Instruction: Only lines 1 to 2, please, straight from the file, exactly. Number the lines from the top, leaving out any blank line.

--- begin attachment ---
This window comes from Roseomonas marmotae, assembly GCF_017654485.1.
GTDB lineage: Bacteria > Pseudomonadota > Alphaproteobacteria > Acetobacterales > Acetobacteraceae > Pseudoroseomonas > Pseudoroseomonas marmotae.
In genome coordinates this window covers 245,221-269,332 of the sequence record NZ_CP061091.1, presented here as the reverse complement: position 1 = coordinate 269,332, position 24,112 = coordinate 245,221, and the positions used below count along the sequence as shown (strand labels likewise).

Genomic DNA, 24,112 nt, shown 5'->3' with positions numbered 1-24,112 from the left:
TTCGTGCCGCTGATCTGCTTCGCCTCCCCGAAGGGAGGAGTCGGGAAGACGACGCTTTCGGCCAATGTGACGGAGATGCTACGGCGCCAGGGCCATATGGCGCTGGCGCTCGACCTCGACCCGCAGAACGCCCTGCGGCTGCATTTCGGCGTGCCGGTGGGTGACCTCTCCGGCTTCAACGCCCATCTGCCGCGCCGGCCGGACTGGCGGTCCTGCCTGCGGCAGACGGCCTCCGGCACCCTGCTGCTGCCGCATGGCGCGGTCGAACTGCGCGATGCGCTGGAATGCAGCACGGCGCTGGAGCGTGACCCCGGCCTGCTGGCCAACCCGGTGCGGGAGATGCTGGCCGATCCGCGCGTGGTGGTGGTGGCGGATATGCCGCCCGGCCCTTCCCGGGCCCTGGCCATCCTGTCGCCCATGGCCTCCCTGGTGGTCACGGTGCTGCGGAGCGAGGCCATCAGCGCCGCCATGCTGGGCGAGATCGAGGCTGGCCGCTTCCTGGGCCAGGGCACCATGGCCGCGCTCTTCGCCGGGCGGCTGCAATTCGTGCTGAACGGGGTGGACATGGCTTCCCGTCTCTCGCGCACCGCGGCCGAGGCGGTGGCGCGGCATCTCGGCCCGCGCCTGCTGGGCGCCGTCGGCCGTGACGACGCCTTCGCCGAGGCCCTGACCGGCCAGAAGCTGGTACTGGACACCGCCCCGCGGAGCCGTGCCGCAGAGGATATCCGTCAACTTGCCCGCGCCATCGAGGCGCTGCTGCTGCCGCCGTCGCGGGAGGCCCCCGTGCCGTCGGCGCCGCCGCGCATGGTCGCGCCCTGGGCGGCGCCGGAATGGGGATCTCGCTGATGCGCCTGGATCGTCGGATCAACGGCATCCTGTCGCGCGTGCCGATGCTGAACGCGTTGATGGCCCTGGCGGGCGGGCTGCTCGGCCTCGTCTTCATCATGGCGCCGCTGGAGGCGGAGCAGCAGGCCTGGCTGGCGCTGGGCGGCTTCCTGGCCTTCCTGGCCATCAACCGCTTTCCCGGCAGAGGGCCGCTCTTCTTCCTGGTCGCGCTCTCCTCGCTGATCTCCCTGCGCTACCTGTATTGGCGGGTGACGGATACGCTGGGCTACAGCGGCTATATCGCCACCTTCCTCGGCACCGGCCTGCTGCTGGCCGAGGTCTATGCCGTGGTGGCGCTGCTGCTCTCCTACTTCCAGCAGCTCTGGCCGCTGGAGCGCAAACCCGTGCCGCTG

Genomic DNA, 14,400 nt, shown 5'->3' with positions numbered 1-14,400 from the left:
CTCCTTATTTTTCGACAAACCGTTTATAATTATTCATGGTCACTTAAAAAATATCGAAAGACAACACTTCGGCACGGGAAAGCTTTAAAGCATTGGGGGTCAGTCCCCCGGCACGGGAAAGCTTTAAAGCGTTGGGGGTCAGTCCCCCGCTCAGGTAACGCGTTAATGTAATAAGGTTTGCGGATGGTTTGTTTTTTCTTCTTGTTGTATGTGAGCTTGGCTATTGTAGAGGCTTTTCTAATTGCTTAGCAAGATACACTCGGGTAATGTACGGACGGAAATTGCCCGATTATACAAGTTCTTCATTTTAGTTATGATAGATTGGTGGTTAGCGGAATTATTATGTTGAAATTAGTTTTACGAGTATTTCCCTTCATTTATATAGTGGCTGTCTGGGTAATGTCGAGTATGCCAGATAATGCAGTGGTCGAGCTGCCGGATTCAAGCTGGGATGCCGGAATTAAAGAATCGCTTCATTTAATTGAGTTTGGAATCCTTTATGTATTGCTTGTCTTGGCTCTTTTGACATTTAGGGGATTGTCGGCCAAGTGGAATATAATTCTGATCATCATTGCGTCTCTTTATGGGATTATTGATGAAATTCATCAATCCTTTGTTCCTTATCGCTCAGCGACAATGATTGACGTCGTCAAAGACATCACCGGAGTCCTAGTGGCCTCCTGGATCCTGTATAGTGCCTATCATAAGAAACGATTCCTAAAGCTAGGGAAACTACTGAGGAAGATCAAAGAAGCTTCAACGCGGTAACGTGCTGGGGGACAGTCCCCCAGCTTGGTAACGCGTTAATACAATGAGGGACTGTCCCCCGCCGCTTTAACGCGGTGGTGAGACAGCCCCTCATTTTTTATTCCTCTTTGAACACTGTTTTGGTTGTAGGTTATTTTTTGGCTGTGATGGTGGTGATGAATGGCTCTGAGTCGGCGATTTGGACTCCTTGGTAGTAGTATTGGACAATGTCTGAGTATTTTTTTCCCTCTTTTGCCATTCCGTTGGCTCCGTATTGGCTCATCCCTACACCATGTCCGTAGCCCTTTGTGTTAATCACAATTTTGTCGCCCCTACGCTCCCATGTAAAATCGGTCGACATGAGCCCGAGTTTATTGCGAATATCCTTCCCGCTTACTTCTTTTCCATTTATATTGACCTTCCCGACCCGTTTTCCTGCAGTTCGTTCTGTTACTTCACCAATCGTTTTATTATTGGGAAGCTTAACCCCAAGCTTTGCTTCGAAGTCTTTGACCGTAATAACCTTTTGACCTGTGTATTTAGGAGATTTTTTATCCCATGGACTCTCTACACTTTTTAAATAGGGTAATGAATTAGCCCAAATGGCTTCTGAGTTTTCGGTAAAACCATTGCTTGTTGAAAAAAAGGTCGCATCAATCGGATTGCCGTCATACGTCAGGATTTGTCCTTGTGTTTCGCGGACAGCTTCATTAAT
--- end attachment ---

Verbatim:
This window comes from Roseomonas marmotae, assembly GCF_017654485.1.
GTDB lineage: Bacteria > Pseudomonadota > Alphaproteobacteria > Acetobacterales > Acetobacteraceae > Pseudoroseomonas > Pseudoroseomonas marmotae.